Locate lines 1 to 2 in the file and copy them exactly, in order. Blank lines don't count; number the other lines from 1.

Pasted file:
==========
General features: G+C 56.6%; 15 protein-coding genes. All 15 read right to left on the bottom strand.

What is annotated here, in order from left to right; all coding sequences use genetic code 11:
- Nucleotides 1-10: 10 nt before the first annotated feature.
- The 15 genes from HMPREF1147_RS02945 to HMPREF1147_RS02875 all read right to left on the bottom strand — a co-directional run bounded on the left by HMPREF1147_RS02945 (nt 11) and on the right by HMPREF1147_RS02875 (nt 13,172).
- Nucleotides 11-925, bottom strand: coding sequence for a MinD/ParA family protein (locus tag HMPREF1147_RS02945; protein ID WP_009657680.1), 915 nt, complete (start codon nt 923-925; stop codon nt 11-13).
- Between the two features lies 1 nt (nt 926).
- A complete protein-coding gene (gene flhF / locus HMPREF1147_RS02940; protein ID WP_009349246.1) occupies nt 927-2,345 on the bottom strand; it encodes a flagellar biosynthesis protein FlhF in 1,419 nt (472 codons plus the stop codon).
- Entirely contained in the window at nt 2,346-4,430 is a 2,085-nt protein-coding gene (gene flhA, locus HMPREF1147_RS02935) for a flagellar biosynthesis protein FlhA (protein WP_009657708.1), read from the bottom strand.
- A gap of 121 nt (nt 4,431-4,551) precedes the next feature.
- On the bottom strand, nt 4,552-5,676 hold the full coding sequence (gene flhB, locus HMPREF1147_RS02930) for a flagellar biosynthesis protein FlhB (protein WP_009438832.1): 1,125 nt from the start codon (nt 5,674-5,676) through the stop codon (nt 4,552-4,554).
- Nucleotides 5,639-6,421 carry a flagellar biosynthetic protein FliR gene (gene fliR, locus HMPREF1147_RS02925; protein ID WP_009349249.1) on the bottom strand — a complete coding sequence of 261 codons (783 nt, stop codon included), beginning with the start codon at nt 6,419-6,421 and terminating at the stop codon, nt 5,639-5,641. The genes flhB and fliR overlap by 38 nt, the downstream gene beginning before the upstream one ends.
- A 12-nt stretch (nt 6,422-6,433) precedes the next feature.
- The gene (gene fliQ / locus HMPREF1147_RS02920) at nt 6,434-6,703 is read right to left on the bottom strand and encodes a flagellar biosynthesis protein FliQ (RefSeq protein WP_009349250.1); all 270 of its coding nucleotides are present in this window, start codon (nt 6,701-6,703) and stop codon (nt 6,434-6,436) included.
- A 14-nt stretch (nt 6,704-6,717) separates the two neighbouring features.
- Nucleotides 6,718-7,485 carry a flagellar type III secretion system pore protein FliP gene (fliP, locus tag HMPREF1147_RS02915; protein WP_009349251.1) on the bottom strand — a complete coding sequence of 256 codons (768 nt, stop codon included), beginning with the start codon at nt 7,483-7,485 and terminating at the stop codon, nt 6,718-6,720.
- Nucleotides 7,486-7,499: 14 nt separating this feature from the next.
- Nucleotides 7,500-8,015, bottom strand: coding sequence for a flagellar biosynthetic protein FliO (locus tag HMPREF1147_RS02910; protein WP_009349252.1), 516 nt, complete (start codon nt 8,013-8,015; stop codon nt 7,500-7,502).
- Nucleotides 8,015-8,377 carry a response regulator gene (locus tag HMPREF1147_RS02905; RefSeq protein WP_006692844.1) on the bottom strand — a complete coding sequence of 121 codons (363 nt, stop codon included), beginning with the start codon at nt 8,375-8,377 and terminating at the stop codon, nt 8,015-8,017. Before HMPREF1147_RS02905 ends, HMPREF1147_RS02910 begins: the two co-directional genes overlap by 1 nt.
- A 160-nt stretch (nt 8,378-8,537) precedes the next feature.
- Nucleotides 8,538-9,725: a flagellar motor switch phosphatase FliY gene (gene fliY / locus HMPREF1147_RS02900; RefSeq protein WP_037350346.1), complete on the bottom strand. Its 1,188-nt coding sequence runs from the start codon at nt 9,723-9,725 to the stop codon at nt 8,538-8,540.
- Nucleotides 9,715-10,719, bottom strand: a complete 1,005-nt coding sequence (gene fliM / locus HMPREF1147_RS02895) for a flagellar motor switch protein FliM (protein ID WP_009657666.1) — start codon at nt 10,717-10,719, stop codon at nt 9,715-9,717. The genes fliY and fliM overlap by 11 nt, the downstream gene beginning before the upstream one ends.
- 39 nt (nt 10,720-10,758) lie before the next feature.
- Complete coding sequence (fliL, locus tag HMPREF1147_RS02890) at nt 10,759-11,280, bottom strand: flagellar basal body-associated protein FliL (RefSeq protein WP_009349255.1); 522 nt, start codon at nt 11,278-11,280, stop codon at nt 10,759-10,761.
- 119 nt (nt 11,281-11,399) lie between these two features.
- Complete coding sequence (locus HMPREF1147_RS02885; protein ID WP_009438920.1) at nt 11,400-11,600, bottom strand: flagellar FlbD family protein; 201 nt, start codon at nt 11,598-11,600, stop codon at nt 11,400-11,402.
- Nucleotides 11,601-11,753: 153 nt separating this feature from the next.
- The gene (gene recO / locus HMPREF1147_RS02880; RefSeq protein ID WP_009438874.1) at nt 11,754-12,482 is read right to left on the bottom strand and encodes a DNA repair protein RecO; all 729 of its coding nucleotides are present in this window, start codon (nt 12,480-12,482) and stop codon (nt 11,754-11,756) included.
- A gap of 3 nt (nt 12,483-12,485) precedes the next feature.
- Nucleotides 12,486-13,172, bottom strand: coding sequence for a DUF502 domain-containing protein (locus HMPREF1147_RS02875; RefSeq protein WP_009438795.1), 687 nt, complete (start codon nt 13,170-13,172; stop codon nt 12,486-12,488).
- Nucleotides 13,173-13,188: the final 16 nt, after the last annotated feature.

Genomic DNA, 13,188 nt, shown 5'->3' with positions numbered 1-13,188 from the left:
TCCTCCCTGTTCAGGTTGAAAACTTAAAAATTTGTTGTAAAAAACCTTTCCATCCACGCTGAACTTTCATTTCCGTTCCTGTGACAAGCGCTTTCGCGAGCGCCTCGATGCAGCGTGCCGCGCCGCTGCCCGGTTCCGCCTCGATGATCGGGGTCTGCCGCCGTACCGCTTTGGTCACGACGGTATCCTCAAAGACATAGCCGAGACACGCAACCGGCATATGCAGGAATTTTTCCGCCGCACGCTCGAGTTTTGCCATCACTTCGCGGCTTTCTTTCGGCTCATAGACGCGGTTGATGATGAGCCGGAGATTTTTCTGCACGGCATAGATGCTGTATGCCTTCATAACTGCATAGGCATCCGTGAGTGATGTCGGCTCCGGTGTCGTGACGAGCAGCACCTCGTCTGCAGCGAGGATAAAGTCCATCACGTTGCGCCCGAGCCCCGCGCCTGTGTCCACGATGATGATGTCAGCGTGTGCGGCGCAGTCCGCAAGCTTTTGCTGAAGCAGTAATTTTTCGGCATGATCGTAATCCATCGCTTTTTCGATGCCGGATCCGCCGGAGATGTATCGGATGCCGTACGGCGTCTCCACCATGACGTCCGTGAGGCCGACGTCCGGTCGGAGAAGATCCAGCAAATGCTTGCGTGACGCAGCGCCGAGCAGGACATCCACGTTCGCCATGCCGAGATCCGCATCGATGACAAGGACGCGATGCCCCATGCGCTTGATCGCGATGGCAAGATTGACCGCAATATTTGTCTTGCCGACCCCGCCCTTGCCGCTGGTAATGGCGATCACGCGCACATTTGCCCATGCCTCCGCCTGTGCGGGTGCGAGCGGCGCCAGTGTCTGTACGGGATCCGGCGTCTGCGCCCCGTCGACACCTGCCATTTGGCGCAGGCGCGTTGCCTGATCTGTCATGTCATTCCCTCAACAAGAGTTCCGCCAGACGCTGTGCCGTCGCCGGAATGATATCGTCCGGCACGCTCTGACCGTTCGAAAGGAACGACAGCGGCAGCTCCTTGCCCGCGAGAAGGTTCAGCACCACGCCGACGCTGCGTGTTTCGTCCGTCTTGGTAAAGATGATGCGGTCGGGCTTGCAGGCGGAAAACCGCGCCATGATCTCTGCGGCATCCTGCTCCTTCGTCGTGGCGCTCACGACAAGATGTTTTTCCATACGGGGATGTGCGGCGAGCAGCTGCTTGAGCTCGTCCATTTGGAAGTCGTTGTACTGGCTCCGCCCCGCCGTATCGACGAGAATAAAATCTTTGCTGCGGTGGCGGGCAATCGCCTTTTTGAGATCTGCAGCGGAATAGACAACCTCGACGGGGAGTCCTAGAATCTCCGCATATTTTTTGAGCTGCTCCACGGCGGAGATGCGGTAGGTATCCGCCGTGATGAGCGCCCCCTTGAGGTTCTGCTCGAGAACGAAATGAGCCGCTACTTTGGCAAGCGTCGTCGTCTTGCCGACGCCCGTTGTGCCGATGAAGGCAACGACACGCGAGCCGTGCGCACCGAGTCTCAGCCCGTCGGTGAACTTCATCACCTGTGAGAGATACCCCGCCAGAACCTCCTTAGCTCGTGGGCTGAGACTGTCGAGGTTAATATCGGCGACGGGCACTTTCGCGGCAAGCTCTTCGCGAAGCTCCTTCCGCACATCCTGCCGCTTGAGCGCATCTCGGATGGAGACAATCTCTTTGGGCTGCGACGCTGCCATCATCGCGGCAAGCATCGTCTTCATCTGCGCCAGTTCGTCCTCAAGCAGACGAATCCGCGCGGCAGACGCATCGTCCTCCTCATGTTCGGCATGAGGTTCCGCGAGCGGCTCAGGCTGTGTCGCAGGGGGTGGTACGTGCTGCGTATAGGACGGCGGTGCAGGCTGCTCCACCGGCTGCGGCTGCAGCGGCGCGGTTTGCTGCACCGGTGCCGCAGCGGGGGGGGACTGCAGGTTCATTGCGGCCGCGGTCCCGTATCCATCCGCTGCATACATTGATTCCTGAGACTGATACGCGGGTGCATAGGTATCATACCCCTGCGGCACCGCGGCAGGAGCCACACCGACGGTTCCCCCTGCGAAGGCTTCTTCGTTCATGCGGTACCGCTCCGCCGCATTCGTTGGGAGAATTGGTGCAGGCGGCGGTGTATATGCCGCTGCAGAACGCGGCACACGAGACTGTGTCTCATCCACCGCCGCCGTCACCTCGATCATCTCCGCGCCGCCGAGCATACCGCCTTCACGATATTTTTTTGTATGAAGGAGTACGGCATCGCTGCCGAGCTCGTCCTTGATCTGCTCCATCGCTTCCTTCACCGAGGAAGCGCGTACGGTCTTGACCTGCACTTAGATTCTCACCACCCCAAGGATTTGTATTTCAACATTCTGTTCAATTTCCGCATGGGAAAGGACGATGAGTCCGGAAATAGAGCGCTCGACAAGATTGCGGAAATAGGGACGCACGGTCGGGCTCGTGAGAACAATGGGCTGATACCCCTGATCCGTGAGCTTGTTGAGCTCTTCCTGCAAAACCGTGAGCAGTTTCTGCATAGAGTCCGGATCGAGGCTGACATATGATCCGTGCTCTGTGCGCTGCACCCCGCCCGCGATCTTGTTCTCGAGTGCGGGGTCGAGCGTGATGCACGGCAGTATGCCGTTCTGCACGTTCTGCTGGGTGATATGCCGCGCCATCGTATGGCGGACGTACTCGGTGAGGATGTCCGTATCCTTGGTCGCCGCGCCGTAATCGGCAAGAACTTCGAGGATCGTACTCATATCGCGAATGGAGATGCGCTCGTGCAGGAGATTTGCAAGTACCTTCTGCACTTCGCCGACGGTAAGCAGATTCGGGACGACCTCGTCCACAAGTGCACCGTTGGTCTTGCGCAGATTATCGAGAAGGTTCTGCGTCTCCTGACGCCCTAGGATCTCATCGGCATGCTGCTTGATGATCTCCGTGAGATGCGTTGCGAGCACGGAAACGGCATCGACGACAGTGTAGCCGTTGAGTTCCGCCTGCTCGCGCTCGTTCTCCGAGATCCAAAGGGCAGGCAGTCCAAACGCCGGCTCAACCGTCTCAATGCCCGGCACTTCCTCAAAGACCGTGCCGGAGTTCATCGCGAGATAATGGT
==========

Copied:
General features: G+C 56.6%; 15 protein-coding genes. All 15 read right to left on the bottom strand.

What is annotated here, in order from left to right; all coding sequences use genetic code 11: